As for Julie, she was quite happy to be assigned to her parents’ group. A golfer herself – she played on the varsity girls’ team at Stevenson Prep in Pebble Beach, Calif., last year – Julie got herself acclimated to being a standard bearer in Wednesday’s practice round, walking with the loquacious Christina Kim, amateur Mariah Stackhouse and Jean Chua.

On Thursday, she had Becky Morgan of Wales, Shi Hyun Ahn of Korea and Belen Mozo of Spain. All three were focused, Julie said, and didn’t offer much conversation.

Then again, she could always chat with Mom and Dad.

Christie had warned her daughter that any Rules official she walked with would be nice, although she warned that a few have their idiosyncrasies.

I told her there were a few quirky ones, said Christie. When we came home [Wednesday] night, we told her you have two quirky ones. You’ve got Mom and Dad.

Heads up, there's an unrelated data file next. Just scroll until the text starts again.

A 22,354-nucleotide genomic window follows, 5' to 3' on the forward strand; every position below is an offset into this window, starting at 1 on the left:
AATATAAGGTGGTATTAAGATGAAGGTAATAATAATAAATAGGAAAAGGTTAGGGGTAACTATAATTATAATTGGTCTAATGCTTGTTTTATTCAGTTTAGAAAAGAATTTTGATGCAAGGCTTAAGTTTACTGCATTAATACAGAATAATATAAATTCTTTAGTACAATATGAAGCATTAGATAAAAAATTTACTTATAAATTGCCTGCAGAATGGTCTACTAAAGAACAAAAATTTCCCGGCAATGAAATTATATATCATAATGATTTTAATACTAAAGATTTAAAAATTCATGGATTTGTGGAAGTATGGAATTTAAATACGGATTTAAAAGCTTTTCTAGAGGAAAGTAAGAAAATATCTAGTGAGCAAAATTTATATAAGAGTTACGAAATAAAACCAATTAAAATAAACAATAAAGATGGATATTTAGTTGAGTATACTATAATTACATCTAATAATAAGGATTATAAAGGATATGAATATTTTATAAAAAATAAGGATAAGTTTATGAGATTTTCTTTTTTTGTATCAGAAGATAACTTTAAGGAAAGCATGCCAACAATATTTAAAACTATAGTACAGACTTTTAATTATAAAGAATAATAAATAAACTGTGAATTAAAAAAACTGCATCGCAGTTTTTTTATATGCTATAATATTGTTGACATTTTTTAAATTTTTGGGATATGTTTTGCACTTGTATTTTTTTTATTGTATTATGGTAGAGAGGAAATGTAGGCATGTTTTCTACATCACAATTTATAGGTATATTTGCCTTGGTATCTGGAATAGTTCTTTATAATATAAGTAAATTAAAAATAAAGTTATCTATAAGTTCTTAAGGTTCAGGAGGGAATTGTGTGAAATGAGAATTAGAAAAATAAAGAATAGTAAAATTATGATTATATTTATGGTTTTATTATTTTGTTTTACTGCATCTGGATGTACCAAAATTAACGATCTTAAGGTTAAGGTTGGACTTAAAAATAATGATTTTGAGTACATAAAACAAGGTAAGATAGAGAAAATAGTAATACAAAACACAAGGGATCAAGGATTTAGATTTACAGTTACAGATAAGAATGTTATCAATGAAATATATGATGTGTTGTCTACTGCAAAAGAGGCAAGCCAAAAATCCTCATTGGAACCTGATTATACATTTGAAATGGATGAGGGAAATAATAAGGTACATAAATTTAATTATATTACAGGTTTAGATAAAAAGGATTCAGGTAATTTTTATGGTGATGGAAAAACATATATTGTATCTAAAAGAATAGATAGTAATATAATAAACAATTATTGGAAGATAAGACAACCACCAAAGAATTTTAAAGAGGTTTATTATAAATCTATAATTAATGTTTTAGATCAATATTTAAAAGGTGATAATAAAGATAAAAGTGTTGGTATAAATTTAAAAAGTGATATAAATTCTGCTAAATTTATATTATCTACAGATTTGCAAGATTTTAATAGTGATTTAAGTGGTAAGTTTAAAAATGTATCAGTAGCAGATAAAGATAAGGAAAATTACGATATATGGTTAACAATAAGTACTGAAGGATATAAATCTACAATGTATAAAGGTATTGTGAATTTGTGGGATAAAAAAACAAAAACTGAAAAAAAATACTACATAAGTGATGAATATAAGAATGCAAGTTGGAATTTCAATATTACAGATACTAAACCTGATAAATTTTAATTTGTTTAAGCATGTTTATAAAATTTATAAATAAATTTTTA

David Shefter 

Rough Start For Stackhouse 

Amateur Mariah Stackhouse, 17, playing in her first Women's Open, bogeyed three of the first four holes on Thursday, but insisted she was not especially nervous. I actually expected to be a lot more nervous than I was, said Stackhouse, who carded a 79. I felt pretty comfortable. I thought this would be the hardest course I ever played, but I actually think it sets up pretty well for me. I just didn't give myself a chance.

Stackhouse said she considers The Country Club of North Carolina, site of the 2010 U.S. Girls' Junior Championship, to be the toughest test she has experienced. The Riverdale, Ga., resident missed nine greens at The Broadmoor in the first round, which made scoring nearly impossible.

I was in the rough more today than I had been during all the practice rounds, she said. I just tried to hang in there. At least I kept it in the 70s. 

Stackhouse, who won her fourth AJGA championship earlier this year, prevailed in a playoff at the Atlanta sectional to qualify for the Women's Open. A distant relative of NBA player Jerry Stackhouse, Mariah is a high school senior with a 3.96 grade-point average. On Friday, she committed to Stanford University.